By Joost Vanderbilt
I have a way about me. I like a thing done well and done consistently that way. I like principle and those that adhere to it. This is the case in my private and professional lives. I say grace and I say it with meaning. I say I will be at the meeting on foreign revenues at 6:30 a.m. and I’m never late. I like a plan. I like to stick to it. Some ask me how, with that temperament, do I combat boredom. I reply that any other way is needlessly disruptive — for myself and others.
So it came as a surprise to friends when I told them I was heading to Taiwan. The choice of country was no shock. They knew its history, economy and culture. They asked, however, where the country fit in my oft-expressed plans. These schemes are followed rigorously — I arrive to them as I do a 6:30 a.m. meeting.
It didn’t — a revelatory admission.
I had seen a report on Taroko Gorge. That was sufficient. Plane booked. Plane lifted. Plane landed. Then the east coast and that gorge. Then too Qingshui cliffs. I slept late in Hualien. I ate at its night markets. I felt the ground rumble as it does when a lorry passes and realized I was in an earthquake. I went again to Taroko the next day. I couldn’t keep away. I had scheduled myself to be in Tainan.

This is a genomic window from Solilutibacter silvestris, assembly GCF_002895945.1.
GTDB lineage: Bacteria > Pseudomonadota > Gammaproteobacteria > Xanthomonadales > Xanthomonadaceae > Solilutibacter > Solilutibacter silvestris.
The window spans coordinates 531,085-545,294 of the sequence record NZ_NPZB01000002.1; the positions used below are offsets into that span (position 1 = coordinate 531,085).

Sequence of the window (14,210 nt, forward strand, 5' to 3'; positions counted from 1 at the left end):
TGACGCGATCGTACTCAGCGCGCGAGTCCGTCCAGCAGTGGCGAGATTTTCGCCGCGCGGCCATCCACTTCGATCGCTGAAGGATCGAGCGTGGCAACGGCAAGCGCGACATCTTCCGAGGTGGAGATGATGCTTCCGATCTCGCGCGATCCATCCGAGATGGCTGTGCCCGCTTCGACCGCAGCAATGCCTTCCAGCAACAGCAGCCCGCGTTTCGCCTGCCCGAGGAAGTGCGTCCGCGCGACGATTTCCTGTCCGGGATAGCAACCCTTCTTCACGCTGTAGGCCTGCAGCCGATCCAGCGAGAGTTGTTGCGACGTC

It is the color sweeps in the rock that stole me from my ways; the blues and rich whites, verging almost into silver. It is the roads that slither through the rock and alongside the river. It is the sheer audacity of the plan: to maintain a road system through typhoon- and earthquake-shattered landscape.
I left a short while later. I could afford only a short time in the country. Taiwan was a short-term blindness from my overarching gaze on the plan. A good time. Ultimately, though, it was a break from my habit. As all holidays must, it ended. I consoled myself with the fact that the divergence was brilliant but that’s no reason to ignore temporary blindness. Still, I expect a passing image of Taroko, like that in a magazine or a billboard, to quickly revive popularity in that briefest of habits: the rejection of the plan in favor of rock, river and rise.